React for Data Visualization
Student Login

Make it work in the real world 🚀

You've built a great visualization. Congratz! Time to put it online and share with the world. 🤘

To do that, we're going to use Github Pages because our app is a glorified static website. There's no backend, so all we need is something to serve our HTML, JavaScript, and CSV. Github Pages is perfect for that.

It's free, works well with create-react-app, and can withstand a lot of traffic. You don't want to worry about traffic when your app gets to the top of HackerNews or Reddit.

There are a few things we should take care of:

  • setting up deployment
  • adding a page title
  • adding some copy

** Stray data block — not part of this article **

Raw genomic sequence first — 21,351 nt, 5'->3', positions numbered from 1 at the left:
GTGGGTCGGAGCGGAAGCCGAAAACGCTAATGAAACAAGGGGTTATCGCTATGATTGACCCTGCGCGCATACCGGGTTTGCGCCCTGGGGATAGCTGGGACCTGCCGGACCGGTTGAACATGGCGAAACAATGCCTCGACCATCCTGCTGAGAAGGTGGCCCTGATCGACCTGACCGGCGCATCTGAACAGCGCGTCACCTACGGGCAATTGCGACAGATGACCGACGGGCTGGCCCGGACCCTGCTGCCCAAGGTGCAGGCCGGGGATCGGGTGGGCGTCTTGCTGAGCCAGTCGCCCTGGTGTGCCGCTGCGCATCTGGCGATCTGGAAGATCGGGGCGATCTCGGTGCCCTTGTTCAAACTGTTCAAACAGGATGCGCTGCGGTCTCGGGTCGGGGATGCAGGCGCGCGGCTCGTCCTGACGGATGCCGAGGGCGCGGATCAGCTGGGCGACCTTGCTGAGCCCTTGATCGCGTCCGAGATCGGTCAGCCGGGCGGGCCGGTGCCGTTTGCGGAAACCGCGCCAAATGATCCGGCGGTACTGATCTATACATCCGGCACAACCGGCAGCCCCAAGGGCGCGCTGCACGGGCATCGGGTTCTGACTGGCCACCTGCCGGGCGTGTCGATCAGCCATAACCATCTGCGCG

• Twitter and Facebook cards
  • an SEO tweak for search engines
  • use the full dataset

Rudimentary routing

Imagine this. A user finds your dataviz, clicks around, and finds an interesting insight. They share it with their friends.

"See! I was right! This link proves it."

"Wtf are you talking about?"

"Oh… uuuuh… you have to click this and then that and then you'll see. I'm legit winning our argument."

"Wow! Kim Kardashian just posted a new snap with her dog."

Let's help our intrepid user out and make our dataviz linkable. We should store the current filteredBy state in the URL and be able to restore from a link.

There are many ways to achieve this. ReactRouter comes to mind, but the quickest is to implement our own rudimentary routing. We'll add some logic to manipulate and read the URL hash.

The easiest place to put this logic is next to the existing filter logic inside the Controls component. Better places exist from a "low-down components shouldn't play with global state" perspective, but that's okay.

// src/components/Controls.js
const Controls = () => {
// ..
// change default state to read the location hash